If they told everyone how to use it properly they wouldn't make as much money on people coming back to buy more after screwing it up the first time. :rolleyes:

#8 grossgary

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Posted 31 August 2009 - 07:37 PM

i'm confused as to what you're talking about.

if by camshaft end caps, you mean the actual camshaft end caps that house the camseal - they do not get any sealant. you're talking about machined surfaces and bearing surfaces, which do not get sealant. camshaft end caps only have an oring to seal them. no sealant.

so you're terminology (camshaft end cap) is confusing or it doesn't get any sealant.

#9 cjd160

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Posted 31 August 2009 - 08:31 PM

sorry for the confusion...i should say "camshaft bearing cap closest to the timing belt" or as i like to say camshaft endcap

this is on a 2.5L engine with DOHC. This setup doesn't have an oring - just a camshaft seal similar to the crank. Two pieces of metal sandwich the seal and last bearing surface on the cam

The Haynes manual states "apply a small amount of anaerobic sealant to the number one camshaft cap sealing surface - do not apply excessive sealant or it may flow into the oil seal area and oil leaks may develop"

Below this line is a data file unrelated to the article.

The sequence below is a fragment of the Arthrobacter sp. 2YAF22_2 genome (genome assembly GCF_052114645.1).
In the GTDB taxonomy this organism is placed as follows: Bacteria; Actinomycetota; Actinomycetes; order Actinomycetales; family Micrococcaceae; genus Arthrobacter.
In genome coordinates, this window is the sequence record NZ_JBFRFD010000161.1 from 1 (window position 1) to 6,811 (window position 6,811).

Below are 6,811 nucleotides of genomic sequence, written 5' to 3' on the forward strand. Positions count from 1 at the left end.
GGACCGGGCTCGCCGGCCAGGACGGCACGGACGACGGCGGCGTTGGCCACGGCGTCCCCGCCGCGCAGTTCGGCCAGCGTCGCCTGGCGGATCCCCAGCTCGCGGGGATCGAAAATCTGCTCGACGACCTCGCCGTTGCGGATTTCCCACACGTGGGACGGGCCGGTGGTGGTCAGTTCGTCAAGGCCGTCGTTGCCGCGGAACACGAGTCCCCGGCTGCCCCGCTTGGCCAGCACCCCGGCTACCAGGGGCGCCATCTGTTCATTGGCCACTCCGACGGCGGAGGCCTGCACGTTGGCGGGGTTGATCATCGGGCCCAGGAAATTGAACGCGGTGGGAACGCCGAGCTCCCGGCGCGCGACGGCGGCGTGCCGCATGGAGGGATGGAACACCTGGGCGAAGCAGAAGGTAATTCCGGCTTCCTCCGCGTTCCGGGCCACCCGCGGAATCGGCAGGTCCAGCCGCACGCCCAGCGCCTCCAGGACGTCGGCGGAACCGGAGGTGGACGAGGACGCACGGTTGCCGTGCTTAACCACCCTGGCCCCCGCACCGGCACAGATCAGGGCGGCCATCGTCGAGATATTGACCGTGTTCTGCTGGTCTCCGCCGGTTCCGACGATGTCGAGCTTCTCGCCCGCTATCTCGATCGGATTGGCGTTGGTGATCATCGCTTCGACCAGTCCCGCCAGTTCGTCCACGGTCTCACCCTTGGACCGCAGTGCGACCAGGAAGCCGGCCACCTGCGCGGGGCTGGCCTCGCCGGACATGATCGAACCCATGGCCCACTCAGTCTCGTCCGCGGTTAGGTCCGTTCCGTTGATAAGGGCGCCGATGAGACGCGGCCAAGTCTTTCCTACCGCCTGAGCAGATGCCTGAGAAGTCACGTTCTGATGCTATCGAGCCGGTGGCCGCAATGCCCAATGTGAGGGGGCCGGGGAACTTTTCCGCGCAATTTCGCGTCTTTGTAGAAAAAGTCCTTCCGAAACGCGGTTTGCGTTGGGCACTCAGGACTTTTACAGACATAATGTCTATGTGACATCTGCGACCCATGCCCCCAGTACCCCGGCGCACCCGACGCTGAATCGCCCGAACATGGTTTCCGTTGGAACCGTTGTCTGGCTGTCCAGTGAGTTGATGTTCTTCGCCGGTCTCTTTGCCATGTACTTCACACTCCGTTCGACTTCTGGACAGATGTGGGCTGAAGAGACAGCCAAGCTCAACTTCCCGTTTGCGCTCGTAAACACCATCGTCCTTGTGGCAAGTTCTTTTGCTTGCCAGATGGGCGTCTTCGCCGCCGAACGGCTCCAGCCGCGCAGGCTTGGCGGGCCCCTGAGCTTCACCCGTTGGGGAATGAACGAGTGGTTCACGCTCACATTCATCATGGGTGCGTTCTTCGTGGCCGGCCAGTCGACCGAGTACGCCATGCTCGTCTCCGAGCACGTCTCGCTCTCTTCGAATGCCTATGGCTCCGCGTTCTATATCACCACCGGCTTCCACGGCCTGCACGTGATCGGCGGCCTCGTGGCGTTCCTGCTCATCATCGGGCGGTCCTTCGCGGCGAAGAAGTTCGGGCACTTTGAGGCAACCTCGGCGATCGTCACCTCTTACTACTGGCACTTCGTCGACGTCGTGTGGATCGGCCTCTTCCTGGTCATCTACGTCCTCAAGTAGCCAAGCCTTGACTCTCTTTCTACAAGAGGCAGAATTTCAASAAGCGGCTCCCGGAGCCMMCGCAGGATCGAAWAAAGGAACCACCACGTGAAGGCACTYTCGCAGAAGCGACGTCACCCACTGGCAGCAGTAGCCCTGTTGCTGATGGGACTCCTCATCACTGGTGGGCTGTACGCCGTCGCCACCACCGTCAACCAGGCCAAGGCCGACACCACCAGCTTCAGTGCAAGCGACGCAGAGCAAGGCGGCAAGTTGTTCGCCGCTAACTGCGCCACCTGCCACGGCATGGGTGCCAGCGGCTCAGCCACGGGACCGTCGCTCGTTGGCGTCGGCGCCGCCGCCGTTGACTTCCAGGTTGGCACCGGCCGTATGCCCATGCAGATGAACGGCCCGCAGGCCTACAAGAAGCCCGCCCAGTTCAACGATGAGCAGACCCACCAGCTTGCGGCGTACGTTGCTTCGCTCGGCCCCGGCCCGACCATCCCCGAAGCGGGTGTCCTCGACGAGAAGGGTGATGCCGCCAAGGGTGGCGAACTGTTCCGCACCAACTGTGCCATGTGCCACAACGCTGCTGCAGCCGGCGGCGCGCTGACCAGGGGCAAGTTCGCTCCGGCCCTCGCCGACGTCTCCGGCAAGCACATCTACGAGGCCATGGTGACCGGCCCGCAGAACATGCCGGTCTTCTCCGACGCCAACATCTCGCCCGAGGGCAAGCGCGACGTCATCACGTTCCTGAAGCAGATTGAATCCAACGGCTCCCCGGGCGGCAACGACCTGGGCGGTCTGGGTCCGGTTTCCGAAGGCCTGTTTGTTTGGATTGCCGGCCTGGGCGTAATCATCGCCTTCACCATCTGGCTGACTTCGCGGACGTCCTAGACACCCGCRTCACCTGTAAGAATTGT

Well I did just that and when I took it apart there was no trace of sealant at all! I'm trying to nail down exactly what it was that I did wrong...in my experience the devil is always in the details:headbang:

#10 GeneralDisorder

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Posted 31 August 2009 - 09:39 PM

How much is a "small amount"? The smear of anearobic sealant should be VERY thin. Like transparent thin. It takes very little.

GD

#11 Mugs

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Posted 31 August 2009 - 11:19 PM

Sounds liek A: you used te wrong sealant. B: you did not prep the surface very well.
I only use Ultra Grey....it is worth the extra cost trust me.
Second brake clean the crap out of your sufaces after initial lceaning is done. I break out the micro pics, razor blades, and emery cloth or wheels on a lot of sealing surfaces. But that is because I hate "comebacks" it is money I am loosing.

#12 GeneralDisorder

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Posted 01 September 2009 - 01:18 AM

I only use Ultra Grey....it is worth the extra cost trust me.


Ultra Grey is a hell of a lot cheaper than Anearobic.

Also I really don't like or use a lot of RTV period. It is often not the right sealant for a variety of reasons. In the case of flanged mating surfaces Anearobic is prefered as it will not harden and clog oil passages. Loctite makes a lot of very good sealing products and the VAST majority of them are not RTV.

RTV has it's places, but they are few, and mostly on older engines that had inferior cork gaskets.

GD

#13 cjd160

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Posted 01 September 2009 - 05:14 PM

Thanks for all the info! Just wanted to share a great link I found on the subject:

http://www.jaspereng...bicSealerTB.pdf

Still doesn't get into specifics!